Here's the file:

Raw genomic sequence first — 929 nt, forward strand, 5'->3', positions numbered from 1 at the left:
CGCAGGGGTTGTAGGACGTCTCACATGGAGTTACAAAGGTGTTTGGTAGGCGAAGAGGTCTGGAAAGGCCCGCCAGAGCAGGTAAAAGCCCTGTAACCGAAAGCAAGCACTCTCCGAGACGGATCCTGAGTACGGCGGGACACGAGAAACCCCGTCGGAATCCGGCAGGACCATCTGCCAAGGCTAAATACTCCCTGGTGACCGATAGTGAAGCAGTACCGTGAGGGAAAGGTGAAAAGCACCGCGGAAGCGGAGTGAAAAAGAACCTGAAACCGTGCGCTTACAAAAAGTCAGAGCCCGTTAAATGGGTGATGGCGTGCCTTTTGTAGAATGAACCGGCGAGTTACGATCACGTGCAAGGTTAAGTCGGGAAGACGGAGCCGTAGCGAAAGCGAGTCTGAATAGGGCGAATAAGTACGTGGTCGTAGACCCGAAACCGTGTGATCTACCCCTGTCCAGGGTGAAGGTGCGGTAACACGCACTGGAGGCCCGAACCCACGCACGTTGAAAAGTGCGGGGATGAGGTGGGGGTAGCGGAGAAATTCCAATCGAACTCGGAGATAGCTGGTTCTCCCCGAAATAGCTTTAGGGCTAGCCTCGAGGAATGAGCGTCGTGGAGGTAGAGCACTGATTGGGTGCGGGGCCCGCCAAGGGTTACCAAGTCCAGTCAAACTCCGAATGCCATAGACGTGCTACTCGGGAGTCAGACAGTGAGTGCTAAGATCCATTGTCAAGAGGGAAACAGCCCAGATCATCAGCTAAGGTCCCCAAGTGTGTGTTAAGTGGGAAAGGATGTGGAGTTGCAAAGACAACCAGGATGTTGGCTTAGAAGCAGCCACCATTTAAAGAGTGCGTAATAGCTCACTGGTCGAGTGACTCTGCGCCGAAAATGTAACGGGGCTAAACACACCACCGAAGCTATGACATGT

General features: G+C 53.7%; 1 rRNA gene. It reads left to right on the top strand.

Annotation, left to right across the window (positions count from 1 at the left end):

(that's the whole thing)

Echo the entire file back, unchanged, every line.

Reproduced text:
Raw genomic sequence first — 929 nt, forward strand, 5'->3', positions numbered from 1 at the left:
CGCAGGGGTTGTAGGACGTCTCACATGGAGTTACAAAGGTGTTTGGTAGGCGAAGAGGTCTGGAAAGGCCCGCCAGAGCAGGTAAAAGCCCTGTAACCGAAAGCAAGCACTCTCCGAGACGGATCCTGAGTACGGCGGGACACGAGAAACCCCGTCGGAATCCGGCAGGACCATCTGCCAAGGCTAAATACTCCCTGGTGACCGATAGTGAAGCAGTACCGTGAGGGAAAGGTGAAAAGCACCGCGGAAGCGGAGTGAAAAAGAACCTGAAACCGTGCGCTTACAAAAAGTCAGAGCCCGTTAAATGGGTGATGGCGTGCCTTTTGTAGAATGAACCGGCGAGTTACGATCACGTGCAAGGTTAAGTCGGGAAGACGGAGCCGTAGCGAAAGCGAGTCTGAATAGGGCGAATAAGTACGTGGTCGTAGACCCGAAACCGTGTGATCTACCCCTGTCCAGGGTGAAGGTGCGGTAACACGCACTGGAGGCCCGAACCCACGCACGTTGAAAAGTGCGGGGATGAGGTGGGGGTAGCGGAGAAATTCCAATCGAACTCGGAGATAGCTGGTTCTCCCCGAAATAGCTTTAGGGCTAGCCTCGAGGAATGAGCGTCGTGGAGGTAGAGCACTGATTGGGTGCGGGGCCCGCCAAGGGTTACCAAGTCCAGTCAAACTCCGAATGCCATAGACGTGCTACTCGGGAGTCAGACAGTGAGTGCTAAGATCCATTGTCAAGAGGGAAACAGCCCAGATCATCAGCTAAGGTCCCCAAGTGTGTGTTAAGTGGGAAAGGATGTGGAGTTGCAAAGACAACCAGGATGTTGGCTTAGAAGCAGCCACCATTTAAAGAGTGCGTAATAGCTCACTGGTCGAGTGACTCTGCGCCGAAAATGTAACGGGGCTAAACACACCACCGAAGCTATGACATGT

General features: G+C 53.7%; 1 rRNA gene. It reads left to right on the top strand.

Annotation, left to right across the window (positions count from 1 at the left end):